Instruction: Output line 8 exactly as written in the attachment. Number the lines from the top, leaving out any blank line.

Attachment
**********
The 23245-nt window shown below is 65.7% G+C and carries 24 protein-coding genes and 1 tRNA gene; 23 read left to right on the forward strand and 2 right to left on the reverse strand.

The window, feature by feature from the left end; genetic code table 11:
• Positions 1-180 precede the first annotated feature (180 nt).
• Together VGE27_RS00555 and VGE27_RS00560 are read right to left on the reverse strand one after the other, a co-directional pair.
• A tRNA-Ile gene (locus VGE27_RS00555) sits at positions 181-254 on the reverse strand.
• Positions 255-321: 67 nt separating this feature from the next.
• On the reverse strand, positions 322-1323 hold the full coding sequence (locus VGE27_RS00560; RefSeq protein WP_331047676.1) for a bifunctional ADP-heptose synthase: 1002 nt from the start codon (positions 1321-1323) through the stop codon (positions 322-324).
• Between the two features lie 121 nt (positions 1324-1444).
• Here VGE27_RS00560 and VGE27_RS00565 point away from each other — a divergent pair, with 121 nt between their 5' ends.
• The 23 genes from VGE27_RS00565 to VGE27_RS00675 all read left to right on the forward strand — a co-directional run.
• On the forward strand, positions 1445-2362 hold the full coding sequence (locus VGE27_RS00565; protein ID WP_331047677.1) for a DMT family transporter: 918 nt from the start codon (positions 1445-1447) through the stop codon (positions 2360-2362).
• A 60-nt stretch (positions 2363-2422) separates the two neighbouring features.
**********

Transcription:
• Between the two features lie 121 nt (positions 1324-1444).